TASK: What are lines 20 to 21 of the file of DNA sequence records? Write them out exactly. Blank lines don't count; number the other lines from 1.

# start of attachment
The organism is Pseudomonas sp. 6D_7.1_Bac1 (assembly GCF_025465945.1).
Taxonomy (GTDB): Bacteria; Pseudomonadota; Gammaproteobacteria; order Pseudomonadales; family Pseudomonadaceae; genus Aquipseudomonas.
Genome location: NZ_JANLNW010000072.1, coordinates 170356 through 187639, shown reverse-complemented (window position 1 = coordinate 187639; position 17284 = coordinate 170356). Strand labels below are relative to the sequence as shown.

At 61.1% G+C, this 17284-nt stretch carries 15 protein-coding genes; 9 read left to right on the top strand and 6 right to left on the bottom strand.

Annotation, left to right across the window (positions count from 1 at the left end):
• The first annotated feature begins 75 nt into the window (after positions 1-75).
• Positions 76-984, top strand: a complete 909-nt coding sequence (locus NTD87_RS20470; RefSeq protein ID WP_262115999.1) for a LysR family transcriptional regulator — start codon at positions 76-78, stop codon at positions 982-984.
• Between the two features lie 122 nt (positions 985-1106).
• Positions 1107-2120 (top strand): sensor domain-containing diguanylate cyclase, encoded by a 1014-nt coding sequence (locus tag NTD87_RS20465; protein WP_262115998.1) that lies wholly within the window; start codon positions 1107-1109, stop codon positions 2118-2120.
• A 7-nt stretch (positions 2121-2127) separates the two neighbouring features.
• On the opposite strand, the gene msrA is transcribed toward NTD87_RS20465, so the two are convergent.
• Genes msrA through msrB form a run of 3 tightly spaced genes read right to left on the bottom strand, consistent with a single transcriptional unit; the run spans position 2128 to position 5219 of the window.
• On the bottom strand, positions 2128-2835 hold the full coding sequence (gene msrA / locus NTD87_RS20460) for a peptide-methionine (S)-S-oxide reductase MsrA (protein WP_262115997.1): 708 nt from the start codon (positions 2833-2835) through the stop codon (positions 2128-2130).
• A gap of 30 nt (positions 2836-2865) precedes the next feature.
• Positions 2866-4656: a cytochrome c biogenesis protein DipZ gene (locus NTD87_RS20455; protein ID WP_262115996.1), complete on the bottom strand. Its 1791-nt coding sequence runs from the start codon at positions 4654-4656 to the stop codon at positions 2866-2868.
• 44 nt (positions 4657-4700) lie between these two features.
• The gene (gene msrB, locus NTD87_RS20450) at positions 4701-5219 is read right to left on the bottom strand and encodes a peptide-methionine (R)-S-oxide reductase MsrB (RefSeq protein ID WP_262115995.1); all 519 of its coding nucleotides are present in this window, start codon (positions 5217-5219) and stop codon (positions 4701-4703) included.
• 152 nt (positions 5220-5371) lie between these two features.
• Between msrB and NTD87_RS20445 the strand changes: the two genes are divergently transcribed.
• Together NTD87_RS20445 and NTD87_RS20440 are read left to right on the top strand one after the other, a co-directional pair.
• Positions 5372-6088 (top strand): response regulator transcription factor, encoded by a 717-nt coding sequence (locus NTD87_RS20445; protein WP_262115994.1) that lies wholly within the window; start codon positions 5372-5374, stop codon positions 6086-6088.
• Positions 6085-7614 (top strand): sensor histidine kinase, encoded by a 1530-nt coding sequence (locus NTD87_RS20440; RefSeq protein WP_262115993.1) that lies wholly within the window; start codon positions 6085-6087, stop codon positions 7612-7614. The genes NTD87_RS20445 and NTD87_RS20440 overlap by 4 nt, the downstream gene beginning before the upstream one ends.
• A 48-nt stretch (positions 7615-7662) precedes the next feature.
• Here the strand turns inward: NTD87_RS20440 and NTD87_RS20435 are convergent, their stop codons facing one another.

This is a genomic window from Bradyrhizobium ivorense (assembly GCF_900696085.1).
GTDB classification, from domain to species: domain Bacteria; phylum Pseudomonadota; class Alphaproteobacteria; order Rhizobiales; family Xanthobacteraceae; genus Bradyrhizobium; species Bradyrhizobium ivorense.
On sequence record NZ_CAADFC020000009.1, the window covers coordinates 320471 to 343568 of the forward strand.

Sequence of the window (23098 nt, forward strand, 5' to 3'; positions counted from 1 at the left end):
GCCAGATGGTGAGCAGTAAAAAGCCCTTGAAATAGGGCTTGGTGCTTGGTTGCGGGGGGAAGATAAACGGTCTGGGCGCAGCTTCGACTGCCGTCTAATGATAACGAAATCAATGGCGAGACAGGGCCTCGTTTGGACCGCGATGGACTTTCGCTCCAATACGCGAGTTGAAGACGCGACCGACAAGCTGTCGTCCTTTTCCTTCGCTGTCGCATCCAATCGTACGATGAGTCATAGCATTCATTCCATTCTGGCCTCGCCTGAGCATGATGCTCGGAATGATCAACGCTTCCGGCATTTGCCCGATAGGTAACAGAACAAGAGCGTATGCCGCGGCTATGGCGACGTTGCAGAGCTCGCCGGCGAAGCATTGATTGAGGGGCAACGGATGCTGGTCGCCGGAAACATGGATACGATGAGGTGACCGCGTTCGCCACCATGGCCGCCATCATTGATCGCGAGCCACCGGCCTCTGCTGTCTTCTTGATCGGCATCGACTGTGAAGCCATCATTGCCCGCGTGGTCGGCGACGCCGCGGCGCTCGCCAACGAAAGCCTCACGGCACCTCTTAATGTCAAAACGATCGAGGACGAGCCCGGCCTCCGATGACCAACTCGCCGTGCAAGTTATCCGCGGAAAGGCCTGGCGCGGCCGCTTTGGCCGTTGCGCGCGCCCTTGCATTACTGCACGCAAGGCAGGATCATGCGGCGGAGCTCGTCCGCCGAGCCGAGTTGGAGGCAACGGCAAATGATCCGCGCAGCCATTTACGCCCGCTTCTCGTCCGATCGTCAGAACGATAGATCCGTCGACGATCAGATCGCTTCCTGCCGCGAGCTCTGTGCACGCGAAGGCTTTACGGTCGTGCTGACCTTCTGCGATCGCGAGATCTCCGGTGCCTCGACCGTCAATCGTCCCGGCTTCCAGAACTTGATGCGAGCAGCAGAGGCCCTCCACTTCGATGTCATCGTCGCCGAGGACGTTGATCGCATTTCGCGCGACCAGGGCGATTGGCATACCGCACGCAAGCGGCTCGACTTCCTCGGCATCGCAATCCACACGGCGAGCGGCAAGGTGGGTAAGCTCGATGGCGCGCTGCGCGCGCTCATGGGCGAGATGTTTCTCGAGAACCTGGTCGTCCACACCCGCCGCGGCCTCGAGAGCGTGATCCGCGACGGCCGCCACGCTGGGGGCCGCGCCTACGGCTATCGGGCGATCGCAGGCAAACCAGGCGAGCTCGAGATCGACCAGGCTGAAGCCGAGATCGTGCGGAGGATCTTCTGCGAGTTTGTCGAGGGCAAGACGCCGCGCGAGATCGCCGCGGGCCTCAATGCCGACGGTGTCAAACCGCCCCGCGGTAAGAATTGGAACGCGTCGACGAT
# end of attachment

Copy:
• Together NTD87_RS20445 and NTD87_RS20440 are read left to right on the top strand one after the other, a co-directional pair.
• Positions 5372-6088 (top strand): response regulator transcription factor, encoded by a 717-nt coding sequence (locus NTD87_RS20445; protein WP_262115994.1) that lies wholly within the window; start codon positions 5372-5374, stop codon positions 6086-6088.